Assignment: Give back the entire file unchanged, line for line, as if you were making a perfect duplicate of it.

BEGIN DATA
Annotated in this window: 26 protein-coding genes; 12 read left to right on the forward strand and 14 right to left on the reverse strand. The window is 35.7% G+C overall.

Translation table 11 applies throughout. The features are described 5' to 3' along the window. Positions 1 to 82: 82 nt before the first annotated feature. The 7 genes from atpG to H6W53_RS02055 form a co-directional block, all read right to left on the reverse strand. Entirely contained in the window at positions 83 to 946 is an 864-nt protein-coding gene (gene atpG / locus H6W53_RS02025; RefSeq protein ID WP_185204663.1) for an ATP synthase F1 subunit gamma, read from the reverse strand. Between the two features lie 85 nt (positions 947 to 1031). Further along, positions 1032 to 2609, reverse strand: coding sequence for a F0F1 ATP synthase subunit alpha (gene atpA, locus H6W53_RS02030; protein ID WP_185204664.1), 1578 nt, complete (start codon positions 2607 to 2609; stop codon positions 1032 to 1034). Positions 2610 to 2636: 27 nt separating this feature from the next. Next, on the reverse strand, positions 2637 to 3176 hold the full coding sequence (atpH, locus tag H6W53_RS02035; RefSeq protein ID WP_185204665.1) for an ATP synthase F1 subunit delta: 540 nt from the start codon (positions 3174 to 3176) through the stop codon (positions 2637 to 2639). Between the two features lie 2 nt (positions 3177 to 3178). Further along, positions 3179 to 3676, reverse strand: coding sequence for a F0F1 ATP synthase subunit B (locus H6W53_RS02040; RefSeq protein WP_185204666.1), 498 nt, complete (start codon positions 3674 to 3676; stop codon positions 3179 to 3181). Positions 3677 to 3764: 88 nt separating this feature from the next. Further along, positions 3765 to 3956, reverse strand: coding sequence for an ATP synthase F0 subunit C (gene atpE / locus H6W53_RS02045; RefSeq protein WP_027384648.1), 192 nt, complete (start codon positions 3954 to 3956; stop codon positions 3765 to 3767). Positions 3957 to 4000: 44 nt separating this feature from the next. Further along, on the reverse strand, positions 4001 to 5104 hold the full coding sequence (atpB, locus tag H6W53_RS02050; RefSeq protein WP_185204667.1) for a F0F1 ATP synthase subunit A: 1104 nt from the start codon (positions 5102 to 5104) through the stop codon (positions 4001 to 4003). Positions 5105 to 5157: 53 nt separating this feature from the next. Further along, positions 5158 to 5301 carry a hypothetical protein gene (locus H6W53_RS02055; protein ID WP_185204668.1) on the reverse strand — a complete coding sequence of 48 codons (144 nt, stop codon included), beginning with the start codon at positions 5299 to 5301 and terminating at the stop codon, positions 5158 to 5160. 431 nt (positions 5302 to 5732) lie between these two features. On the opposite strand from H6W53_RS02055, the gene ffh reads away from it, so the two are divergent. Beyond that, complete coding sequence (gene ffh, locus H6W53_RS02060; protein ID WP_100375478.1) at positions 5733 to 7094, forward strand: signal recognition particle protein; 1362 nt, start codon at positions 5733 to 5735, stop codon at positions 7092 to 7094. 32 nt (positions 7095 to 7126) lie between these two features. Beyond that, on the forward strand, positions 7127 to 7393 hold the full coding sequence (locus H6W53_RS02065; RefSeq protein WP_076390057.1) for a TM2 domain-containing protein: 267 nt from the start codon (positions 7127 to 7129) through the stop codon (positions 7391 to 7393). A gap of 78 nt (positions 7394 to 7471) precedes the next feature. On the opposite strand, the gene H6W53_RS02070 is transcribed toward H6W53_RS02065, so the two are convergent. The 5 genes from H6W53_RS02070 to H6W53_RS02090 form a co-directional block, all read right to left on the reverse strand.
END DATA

Annotated in this window: 26 protein-coding genes; 12 read left to right on the forward strand and 14 right to left on the reverse strand. The window is 35.7% G+C overall.

Translation table 11 applies throughout. The features are described 5' to 3' along the window. Positions 1 to 82: 82 nt before the first annotated feature. The 7 genes from atpG to H6W53_RS02055 form a co-directional block, all read right to left on the reverse strand. Entirely contained in the window at positions 83 to 946 is an 864-nt protein-coding gene (gene atpG / locus H6W53_RS02025; RefSeq protein ID WP_185204663.1) for an ATP synthase F1 subunit gamma, read from the reverse strand. Between the two features lie 85 nt (positions 947 to 1031). Further along, positions 1032 to 2609, reverse strand: coding sequence for a F0F1 ATP synthase subunit alpha (gene atpA, locus H6W53_RS02030; protein ID WP_185204664.1), 1578 nt, complete (start codon positions 2607 to 2609; stop codon positions 1032 to 1034). Positions 2610 to 2636: 27 nt separating this feature from the next. Next, on the reverse strand, positions 2637 to 3176 hold the full coding sequence (atpH, locus tag H6W53_RS02035; RefSeq protein ID WP_185204665.1) for an ATP synthase F1 subunit delta: 540 nt from the start codon (positions 3174 to 3176) through the stop codon (positions 2637 to 2639). Between the two features lie 2 nt (positions 3177 to 3178). Further along, positions 3179 to 3676, reverse strand: coding sequence for a F0F1 ATP synthase subunit B (locus H6W53_RS02040; RefSeq protein WP_185204666.1), 498 nt, complete (start codon positions 3674 to 3676; stop codon positions 3179 to 3181). Positions 3677 to 3764: 88 nt separating this feature from the next. Further along, positions 3765 to 3956, reverse strand: coding sequence for an ATP synthase F0 subunit C (gene atpE / locus H6W53_RS02045; RefSeq protein WP_027384648.1), 192 nt, complete (start codon positions 3954 to 3956; stop codon positions 3765 to 3767). Positions 3957 to 4000: 44 nt separating this feature from the next. Further along, on the reverse strand, positions 4001 to 5104 hold the full coding sequence (atpB, locus tag H6W53_RS02050; RefSeq protein WP_185204667.1) for a F0F1 ATP synthase subunit A: 1104 nt from the start codon (positions 5102 to 5104) through the stop codon (positions 4001 to 4003). Positions 5105 to 5157: 53 nt separating this feature from the next. Further along, positions 5158 to 5301 carry a hypothetical protein gene (locus H6W53_RS02055; protein ID WP_185204668.1) on the reverse strand — a complete coding sequence of 48 codons (144 nt, stop codon included), beginning with the start codon at positions 5299 to 5301 and terminating at the stop codon, positions 5158 to 5160. 431 nt (positions 5302 to 5732) lie between these two features. On the opposite strand from H6W53_RS02055, the gene ffh reads away from it, so the two are divergent. Beyond that, complete coding sequence (gene ffh, locus H6W53_RS02060; protein ID WP_100375478.1) at positions 5733 to 7094, forward strand: signal recognition particle protein; 1362 nt, start codon at positions 5733 to 5735, stop codon at positions 7092 to 7094. 32 nt (positions 7095 to 7126) lie between these two features. Beyond that, on the forward strand, positions 7127 to 7393 hold the full coding sequence (locus H6W53_RS02065; RefSeq protein WP_076390057.1) for a TM2 domain-containing protein: 267 nt from the start codon (positions 7127 to 7129) through the stop codon (positions 7391 to 7393). A gap of 78 nt (positions 7394 to 7471) precedes the next feature. On the opposite strand, the gene H6W53_RS02070 is transcribed toward H6W53_RS02065, so the two are convergent. The 5 genes from H6W53_RS02070 to H6W53_RS02090 form a co-directional block, all read right to left on the reverse strand.